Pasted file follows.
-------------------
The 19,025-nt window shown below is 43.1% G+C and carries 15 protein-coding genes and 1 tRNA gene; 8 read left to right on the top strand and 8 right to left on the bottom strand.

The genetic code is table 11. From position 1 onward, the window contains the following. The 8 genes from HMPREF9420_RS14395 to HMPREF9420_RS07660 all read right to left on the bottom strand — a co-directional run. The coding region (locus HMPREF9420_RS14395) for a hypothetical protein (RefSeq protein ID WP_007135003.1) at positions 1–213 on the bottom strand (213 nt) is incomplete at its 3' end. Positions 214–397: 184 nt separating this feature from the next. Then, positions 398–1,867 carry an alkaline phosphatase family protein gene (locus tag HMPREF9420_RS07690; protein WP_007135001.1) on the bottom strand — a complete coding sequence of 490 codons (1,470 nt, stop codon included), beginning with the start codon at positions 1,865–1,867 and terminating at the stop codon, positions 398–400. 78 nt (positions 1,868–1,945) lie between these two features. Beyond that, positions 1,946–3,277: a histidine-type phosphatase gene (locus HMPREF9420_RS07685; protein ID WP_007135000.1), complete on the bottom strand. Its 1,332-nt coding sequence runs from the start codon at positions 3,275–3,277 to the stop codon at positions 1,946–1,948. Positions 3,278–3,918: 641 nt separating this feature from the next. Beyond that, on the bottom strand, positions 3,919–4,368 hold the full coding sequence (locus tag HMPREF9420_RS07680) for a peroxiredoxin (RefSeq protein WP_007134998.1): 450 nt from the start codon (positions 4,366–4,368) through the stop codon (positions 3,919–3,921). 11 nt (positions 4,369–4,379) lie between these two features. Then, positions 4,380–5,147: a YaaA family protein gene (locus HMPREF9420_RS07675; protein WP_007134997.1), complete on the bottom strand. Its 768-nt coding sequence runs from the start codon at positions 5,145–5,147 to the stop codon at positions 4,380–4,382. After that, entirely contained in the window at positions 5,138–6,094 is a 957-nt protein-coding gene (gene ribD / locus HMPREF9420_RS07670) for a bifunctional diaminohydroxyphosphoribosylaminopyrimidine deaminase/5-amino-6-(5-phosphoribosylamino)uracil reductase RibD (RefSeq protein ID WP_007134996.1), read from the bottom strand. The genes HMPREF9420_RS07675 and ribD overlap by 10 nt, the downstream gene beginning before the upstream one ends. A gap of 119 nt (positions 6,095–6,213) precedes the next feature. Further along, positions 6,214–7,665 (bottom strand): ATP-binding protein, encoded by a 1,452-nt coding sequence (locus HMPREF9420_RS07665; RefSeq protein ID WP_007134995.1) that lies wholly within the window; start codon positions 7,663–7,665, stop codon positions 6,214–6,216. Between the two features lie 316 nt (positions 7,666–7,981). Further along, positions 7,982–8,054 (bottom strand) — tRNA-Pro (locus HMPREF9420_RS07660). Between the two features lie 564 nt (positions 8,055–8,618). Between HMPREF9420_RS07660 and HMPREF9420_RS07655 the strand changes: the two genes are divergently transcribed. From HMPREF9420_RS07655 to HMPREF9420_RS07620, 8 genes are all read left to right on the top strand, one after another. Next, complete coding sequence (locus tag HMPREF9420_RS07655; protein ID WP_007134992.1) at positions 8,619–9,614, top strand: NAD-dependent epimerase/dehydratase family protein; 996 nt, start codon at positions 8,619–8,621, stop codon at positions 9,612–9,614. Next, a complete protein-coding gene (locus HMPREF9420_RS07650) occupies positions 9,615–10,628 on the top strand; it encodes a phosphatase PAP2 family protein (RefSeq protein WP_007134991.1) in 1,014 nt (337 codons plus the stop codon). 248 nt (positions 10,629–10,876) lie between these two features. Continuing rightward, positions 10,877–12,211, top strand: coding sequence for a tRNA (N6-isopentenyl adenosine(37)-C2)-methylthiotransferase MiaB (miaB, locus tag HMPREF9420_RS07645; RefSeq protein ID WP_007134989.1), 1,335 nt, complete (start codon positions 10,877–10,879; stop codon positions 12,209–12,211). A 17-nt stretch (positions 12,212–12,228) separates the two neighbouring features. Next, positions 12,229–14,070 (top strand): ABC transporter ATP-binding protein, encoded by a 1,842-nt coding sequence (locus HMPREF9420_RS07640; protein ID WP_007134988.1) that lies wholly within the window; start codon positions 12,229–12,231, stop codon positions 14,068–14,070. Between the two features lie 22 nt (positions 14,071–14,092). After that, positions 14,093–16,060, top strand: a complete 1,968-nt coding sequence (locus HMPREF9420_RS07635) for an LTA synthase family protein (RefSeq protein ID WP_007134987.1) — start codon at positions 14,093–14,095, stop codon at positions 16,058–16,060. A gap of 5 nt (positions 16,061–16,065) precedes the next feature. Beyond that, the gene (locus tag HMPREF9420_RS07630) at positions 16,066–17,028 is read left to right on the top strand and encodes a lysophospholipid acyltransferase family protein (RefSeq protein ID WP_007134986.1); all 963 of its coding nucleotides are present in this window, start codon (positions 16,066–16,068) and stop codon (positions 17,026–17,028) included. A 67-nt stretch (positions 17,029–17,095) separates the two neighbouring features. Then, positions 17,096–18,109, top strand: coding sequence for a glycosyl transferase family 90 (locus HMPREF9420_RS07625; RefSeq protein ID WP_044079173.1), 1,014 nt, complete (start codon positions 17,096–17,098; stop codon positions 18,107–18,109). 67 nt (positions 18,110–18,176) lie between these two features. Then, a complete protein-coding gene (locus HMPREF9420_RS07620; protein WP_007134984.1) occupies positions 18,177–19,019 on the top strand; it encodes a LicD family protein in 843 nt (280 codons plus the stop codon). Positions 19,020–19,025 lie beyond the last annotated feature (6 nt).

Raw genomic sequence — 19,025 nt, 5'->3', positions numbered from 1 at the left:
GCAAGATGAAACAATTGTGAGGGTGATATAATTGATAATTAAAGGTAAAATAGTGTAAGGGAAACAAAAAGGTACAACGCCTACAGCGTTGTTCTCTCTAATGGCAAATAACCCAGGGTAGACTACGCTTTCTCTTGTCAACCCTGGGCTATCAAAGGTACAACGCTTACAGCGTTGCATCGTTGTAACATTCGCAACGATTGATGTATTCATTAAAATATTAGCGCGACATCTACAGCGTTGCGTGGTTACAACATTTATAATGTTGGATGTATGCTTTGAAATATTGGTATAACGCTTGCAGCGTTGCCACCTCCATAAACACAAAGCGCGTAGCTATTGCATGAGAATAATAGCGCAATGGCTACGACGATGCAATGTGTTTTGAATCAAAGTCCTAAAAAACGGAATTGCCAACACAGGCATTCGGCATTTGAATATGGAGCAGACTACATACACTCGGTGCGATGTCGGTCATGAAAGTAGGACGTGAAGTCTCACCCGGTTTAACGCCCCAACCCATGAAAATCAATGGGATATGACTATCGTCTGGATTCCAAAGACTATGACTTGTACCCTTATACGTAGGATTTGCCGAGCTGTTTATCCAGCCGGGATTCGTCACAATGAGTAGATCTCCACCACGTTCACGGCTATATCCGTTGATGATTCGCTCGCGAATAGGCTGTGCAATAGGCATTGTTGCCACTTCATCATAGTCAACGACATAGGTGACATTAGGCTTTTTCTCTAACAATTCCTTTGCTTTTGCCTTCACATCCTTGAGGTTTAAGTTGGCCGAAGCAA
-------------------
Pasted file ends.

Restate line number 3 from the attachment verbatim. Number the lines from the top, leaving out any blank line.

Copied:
Raw genomic sequence — 19,025 nt, 5'->3', positions numbered from 1 at the left: